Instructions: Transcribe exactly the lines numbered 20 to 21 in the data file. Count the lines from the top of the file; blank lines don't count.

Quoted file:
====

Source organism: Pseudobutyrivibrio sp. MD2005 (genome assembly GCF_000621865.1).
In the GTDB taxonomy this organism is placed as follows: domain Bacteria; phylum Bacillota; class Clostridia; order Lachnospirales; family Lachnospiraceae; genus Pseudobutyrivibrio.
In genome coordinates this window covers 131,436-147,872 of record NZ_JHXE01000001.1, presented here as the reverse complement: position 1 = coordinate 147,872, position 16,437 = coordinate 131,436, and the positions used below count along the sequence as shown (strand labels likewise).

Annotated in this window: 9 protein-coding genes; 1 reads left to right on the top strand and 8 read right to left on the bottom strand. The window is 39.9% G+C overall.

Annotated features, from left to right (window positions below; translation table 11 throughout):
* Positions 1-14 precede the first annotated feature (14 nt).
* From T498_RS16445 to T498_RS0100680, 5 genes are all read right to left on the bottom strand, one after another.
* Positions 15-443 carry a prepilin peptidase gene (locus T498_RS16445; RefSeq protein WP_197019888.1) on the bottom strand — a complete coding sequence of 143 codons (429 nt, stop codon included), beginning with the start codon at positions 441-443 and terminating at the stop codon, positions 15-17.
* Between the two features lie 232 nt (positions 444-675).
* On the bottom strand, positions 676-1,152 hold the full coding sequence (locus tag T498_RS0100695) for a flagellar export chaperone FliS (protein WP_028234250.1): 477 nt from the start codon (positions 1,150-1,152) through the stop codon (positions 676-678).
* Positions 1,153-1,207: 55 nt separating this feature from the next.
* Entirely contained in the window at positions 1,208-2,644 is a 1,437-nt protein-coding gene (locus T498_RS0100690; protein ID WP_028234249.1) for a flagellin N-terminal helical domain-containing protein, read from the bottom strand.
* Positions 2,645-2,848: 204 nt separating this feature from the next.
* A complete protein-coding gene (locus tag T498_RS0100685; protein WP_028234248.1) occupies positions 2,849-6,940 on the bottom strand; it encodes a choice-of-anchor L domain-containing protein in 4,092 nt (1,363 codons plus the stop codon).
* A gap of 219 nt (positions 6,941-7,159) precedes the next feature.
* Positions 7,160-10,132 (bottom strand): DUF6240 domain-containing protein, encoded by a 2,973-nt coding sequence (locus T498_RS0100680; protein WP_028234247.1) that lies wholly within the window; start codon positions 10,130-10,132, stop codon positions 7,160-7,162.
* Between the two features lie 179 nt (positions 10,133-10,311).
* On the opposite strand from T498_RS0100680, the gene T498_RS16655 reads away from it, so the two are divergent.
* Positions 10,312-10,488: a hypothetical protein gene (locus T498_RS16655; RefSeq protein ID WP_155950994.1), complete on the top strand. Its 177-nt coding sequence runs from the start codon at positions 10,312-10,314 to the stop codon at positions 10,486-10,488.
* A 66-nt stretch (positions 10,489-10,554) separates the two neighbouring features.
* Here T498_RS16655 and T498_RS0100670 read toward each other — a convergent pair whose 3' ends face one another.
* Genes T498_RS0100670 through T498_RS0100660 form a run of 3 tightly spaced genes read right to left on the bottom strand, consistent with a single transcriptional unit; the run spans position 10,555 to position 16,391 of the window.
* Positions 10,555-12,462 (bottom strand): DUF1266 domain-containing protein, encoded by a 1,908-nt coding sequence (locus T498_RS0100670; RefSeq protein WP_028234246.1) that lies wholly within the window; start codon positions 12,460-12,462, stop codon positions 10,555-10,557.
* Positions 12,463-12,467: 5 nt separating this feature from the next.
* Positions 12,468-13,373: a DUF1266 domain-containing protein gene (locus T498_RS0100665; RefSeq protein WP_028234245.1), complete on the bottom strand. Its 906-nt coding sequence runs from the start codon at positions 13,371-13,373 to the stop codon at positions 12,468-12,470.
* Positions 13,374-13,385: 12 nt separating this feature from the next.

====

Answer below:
* A 66-nt stretch (positions 10,489-10,554) separates the two neighbouring features.
* Here T498_RS16655 and T498_RS0100670 read toward each other — a convergent pair whose 3' ends face one another.